Purchase this article with an account.
Carl E Granrud, Melissa A Granrud, Julia C Koc, Ryan W Peterson, Shannon M Wright; Perceived size of traffic lights: A failure of size constancy for objects viewed at a distance. Journal of Vision 2003;3(9):491. doi: https://doi.org/10.1167/3.9.491.
Download citation file:
© ARVO (1962-2015); The Authors (2016-present)
McBeath, et. al. (1992) found that observers underestimate the size of traffic lights across a wide range of viewing distances. The present study further investigated this failure of size constancy. Three groups of participants viewed a traffic light from distances of 20, 60, and 120 m, respectively. Each participant estimated the size of the light's 30.5 cm (diameter) lenses by selecting, from a set of nearby comparison circles, a circle that matched the lenses' size. A fourth group estimated the size of traffic-light lenses from memory with no traffic light visible. The mean size estimates made by all four groups were approximately 30% smaller (in diameter) than the lenses' actual size. There were no significant differences between the four groups' size estimates.
After making their size estimates, participants in the fourth group viewed a traffic light from a distance of less than 2 m, and were asked to rate the light's size relative to what they expected and to rate their surprise regarding the light's size. The majority of participants rated the light as “much larger” than expected and reported that they were “very surprised,” giving maximum ratings on ordinal scales for these responses.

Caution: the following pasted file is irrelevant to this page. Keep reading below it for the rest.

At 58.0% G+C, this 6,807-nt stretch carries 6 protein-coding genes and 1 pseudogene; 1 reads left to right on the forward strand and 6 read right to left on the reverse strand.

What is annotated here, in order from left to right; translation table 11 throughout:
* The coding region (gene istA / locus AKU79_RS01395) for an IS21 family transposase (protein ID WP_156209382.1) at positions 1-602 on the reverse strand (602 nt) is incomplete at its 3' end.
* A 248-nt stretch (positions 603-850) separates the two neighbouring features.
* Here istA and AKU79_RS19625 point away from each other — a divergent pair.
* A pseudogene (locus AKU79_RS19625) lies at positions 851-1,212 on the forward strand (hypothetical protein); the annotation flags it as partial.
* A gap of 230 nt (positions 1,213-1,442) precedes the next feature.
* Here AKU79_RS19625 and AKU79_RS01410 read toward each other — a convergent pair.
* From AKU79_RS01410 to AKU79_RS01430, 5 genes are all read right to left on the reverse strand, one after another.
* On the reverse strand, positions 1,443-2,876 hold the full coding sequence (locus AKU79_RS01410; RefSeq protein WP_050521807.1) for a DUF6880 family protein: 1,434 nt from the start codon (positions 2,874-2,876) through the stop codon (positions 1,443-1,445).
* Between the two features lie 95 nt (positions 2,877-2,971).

The results indicate that perception of traffic-light size is not veridical at viewing distances of 20 meters and greater. The finding that estimated size does not depend on viewing distance or on the presence of a visible traffic light further suggests that observers rely on assumed size when estimating the size of a distant traffic light. For most observers, the light's assumed size does not match its actual size and size constancy is not achieved. These results are consistent with the hypothesis that size constancy for distant objects is not a feature of perception, and that research participants' estimates of distant objects' sizes are based on cognitive strategies in addition to visual information for size.
This PDF is available to Subscribers Only